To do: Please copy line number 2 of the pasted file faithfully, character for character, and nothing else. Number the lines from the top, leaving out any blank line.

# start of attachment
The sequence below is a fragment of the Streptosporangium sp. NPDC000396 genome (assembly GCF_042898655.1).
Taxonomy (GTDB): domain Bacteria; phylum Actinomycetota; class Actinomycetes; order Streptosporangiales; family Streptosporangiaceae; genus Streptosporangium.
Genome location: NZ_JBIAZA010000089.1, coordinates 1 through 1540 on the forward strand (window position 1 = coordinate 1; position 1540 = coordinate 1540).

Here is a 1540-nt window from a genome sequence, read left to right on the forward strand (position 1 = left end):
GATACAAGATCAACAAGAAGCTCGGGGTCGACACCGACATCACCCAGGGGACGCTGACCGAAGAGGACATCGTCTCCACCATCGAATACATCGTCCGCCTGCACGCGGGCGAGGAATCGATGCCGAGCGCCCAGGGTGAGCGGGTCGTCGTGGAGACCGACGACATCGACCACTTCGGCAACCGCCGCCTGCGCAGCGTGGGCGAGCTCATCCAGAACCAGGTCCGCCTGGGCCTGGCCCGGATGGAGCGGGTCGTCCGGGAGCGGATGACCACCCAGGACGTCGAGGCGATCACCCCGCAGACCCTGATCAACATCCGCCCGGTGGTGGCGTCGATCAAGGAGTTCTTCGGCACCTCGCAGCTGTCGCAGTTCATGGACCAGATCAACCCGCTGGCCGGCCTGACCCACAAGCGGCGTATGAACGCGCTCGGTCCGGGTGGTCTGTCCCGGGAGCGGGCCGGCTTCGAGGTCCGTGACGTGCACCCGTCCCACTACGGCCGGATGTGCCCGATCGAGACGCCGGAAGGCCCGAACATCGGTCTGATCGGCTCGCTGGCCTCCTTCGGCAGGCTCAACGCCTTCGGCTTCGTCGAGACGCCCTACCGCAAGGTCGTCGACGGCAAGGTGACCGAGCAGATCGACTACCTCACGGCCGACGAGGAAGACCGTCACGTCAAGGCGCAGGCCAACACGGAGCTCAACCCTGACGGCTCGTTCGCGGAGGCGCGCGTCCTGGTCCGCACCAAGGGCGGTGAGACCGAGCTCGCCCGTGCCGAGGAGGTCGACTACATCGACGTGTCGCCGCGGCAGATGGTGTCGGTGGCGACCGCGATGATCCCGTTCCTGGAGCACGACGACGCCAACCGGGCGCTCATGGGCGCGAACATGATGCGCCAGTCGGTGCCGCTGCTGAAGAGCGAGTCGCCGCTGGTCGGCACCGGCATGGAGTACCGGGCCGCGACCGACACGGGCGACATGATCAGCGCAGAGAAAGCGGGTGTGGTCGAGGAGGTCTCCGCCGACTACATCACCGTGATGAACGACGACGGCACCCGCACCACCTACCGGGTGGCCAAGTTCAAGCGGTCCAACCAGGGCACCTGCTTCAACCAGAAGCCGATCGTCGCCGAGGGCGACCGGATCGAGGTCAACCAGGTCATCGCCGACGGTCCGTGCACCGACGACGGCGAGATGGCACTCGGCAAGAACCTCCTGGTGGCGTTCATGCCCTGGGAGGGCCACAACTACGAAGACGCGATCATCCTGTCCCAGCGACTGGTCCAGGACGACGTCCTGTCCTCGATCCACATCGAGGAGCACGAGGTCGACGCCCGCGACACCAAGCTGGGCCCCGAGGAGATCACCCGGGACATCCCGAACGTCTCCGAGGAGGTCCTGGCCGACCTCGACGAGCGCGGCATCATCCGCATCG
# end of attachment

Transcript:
Taxonomy (GTDB): domain Bacteria; phylum Actinomycetota; class Actinomycetes; order Streptosporangiales; family Streptosporangiaceae; genus Streptosporangium.